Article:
Joyce Carol Oates
May 28, 2006
(The transcript of Joyce Carol Oates's speech is not available.)
Joyce Carol Oates--Distinguished teacher; learned critic and editor; provocative and insightful reviewer and commentator; and most especially prolific, versatile, and gifted writer of over 125 books in a range of genres--you are America's preeminent "woman of letters." You have suggested wryly that your tombstone should read: "She certainly tried." Well, not only have you tried, you have succeeded brilliantly. Your work is distinct, unique, yet deeply enriched by American culture, history, and literary tradition. Henry Louis Gates Jr. has commented that a future archeologist, equipped with nothing but your collected body of work, could piece together postwar America.
You grew up in a working-class household and attended a one-room schoolhouse in rural western New York State, an area memorialized as Eden County in many of your most resonant works. You were a prodigious storyteller as a child and a precocious student. The first member of your family to finish high school or go to college, you graduated first in your class, with a degree in English and philosophy, at Syracuse University. (You were gleeful when your valedictory address was rained out; no such luck today, I'm pleased to say.)
In the 60s, you settled in Detroit. Its "brooding presence" and relentless "pulse," you said, "made me the person I am, consequently the writer I am for better or worse." Your Detroit-inspired novels chronicle the migration of the poor to the city, the sterile lives of the suburban rich, and the malaise of civil unrest. You look critically at major societal institutions--medicine, law, education--and the struggles of radically dislocated characters.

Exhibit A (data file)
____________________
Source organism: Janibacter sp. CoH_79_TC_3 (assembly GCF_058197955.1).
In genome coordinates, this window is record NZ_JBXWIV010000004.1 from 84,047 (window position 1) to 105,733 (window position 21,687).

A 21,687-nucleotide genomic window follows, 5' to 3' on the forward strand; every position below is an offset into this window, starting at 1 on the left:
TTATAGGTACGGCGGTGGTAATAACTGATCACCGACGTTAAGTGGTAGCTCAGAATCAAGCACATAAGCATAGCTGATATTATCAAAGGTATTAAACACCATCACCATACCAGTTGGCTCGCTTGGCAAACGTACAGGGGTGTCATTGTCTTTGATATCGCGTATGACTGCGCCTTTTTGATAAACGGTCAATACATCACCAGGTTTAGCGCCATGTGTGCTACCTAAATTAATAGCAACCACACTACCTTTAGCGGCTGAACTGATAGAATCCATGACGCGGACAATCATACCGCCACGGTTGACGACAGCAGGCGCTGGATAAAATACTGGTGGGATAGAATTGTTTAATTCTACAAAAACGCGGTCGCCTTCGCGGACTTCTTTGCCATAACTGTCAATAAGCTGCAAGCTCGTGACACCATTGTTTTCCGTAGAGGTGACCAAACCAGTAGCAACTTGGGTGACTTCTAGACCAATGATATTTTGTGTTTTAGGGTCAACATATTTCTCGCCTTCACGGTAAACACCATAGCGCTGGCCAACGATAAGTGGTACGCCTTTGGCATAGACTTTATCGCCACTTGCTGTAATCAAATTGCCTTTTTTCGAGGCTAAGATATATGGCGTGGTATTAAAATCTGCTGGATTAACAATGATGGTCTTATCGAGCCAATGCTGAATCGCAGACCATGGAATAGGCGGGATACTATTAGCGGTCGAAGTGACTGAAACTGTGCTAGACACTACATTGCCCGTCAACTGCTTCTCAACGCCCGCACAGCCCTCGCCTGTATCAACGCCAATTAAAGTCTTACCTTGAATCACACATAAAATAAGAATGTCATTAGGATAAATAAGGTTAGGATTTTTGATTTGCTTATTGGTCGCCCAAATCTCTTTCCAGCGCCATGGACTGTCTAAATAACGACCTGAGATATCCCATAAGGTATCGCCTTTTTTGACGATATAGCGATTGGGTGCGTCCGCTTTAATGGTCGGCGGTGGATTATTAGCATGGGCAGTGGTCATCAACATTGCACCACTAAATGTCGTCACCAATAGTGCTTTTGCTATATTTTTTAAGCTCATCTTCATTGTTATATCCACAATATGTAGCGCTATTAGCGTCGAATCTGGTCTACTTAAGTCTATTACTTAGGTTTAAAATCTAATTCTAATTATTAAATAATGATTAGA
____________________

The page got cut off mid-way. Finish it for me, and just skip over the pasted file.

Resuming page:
Since 1978 you have been at Princeton University, where you are the Roger S. Berlind Distinguished Professor of the Humanities. While you have occasionally satirized the academy, you also value its sanctification of the inner life, its rich heritage of ideas and art. You have portrayed repeatedly a young woman's intellectual awakening at a university and the attractions and dangers of the unconscious as a generating source of creativity. You write, as John Barth has said, "all over the aesthetical map," including several boldly experimental and parodic reimaginings of nineteenth-century genres with sly feminist subtexts. And many of your more recent novels are insightful studies of the complexities of female selfhood within an often tumultuous, dislocating, and assaulting culture. Your work, like your characterization of America itself, is "a tale still being told--in many voices--and nowhere near its conclusion."
Joyce Carol Oates, you have received many honors, but Mount Holyoke would like to call you one of our own, because, in so doing, we acknowledge the profound and abiding value we place on reading, writing, teaching, intellectual rigor, creative brilliance, and sheer hard work. So it is with a sense of deep appreciation and great honor that we confer upon you the degree doctor of humane letters, honoris causa.